You are on page 1of 20

Research Note

This paper draws upon texts on development during the colonial and the postwar period, and on conservation today, to elucidate some of the similarities in ideologies that underlie these writings. The paper suggests that despite differences there are interesting, sometimes striking, affinities in these discourses, and that the roots of the correspondences can be traced to the project of progress. The paper highlights themes that presume the powerlessness of the objects of development and conservation. It goes on to suggest that an ethically acceptable face of conservation requires greater autonomy and freer play to the preferences of local users of resources, even if such autonomy does not lead to efficient conservation.


by Arun Agrawal

Development has been the watchword of the economic policies of most nations in the postwar period. It has successfully, and ubiquitously, colonized the imagination of intellectuals interested in human welfare. Indeed, it is difficult to even imagine improvements in the well-being of humans in the impossible vacuum that would be left behind by abolishing the word. As Esteva suggests, [d]evelopment occupies the center of an incredibly powerful semantic constellation. There is nothing in modern mentality 2 comparable to it as a force guiding thought and behavior. Over the past two decades, however, the notion of development has begun to increasingly come under fire. One of the most potent weapons that has emerged to permit successful interrogation of development is environmental conservation. Theorists elaborating on the necessity of conservation view themselves ranged against the proponents of development and growth. Ehrlich and Ehrlich, prolific writers on the dangers of overpopulation and vocal
PEACE & CHANGE, Vol. 22 No. 4, October 1997 463482 1997 Peace History Society and Consortium on Peace Research, Education and Development



PEACE & CHANGE / October 1997

defenders of the global environment, suggest that the way development is sought today by rich and poor nations alike can only lead to unmitigated environmental disasters in short order.3 The incompatibility of the two streams of thought is demonstrated in the attempts to conjoin development and conservation which lead only to questionable shibboleths such as sustainable development. The perils of environmental degradation can be invoked whenever one wishes to condemn development and question the presumed benefits it confers on its recipients. Indeed, conservation has surfaced as another idea that possesses the potential to influence human thought and behavior in a manner similar to the notion of development. Acknowledging the wide dissimilarities that separate conservation from development, this paper still seeks to highlight affinities in the discourses that surround the two concepts. More specifically, it seeks to underscore some historical correspondences that coexist in discourses around conservation and development, themes that date back to the colonial period. That these themes continue in contemporary conversations is as surprising as their relative invisibility, or, perhaps, their continuity is an indication of their normal invisibility. To investigate these patronizing and dominating motifs, which Spurr refers to as colonial gestures, the paper first examines some of the rhetoric about development from the colo4 nial period. The next section focuses on development writings to suggest that scholars of development after the Second World War are also prone to making similar assertions and claims. Finally, I analyze some contemporary works on conservation to find in them resonating strains.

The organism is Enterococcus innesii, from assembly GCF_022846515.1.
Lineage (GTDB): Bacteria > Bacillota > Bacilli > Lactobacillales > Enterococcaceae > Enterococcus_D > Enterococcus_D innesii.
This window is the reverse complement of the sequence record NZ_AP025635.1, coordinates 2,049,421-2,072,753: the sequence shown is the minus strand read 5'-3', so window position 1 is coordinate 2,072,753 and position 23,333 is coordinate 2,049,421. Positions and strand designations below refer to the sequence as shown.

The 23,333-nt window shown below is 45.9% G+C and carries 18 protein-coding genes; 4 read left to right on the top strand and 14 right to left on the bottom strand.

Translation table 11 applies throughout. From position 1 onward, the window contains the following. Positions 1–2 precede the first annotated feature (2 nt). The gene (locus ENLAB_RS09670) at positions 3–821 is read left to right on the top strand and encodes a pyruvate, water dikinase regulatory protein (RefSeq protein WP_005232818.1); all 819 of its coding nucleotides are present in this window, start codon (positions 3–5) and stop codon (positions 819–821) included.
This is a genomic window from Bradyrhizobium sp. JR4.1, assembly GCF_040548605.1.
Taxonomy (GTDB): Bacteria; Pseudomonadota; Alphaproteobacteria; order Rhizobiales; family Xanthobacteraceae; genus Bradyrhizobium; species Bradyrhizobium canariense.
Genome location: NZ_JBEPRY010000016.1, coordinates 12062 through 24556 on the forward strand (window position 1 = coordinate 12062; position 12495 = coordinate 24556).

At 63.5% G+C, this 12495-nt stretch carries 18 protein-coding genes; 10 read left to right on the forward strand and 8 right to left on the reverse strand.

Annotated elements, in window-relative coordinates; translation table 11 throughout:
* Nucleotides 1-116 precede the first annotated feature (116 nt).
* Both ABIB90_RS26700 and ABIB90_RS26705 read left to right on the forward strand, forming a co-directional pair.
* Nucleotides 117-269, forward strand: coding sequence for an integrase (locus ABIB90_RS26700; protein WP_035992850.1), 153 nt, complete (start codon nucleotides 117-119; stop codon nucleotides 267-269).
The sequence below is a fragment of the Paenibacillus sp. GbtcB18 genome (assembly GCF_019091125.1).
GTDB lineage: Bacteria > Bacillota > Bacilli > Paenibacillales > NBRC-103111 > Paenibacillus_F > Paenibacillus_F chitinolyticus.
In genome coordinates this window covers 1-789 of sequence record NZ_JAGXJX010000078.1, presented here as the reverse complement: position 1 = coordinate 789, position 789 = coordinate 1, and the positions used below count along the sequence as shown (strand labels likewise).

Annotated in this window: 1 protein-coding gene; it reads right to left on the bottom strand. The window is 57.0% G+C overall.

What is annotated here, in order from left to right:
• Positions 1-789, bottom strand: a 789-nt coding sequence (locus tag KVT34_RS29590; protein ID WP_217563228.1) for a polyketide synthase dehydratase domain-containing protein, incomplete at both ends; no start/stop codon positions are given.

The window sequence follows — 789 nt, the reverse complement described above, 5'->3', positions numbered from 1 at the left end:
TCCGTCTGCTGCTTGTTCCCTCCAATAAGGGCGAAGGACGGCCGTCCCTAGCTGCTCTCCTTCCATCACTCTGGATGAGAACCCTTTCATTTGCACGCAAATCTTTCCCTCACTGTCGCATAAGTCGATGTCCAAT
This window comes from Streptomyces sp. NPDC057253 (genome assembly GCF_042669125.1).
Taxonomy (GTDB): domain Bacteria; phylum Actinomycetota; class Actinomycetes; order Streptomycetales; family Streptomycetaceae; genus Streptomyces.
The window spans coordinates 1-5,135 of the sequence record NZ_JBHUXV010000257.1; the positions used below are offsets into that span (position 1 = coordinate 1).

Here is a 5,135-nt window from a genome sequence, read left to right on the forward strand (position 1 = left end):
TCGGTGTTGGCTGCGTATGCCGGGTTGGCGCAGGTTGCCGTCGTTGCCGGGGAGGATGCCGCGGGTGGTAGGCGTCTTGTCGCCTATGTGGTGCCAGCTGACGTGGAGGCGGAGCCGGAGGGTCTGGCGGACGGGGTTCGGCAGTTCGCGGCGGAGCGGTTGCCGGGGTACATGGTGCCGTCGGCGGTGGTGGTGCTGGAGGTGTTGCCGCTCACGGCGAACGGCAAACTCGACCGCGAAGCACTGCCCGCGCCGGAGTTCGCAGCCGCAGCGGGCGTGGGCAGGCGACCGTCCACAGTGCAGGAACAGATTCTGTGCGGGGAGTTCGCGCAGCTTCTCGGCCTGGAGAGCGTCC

Writing in 1931, Albert Sarraut, former governor general of French Indo-China, found mankind confronted by a dilemma: While in a narrow corner of the world nature has concentrated in white Europe the powers of invention, the means of progress, and the dynamic of scientific advancement, the greatest accumulation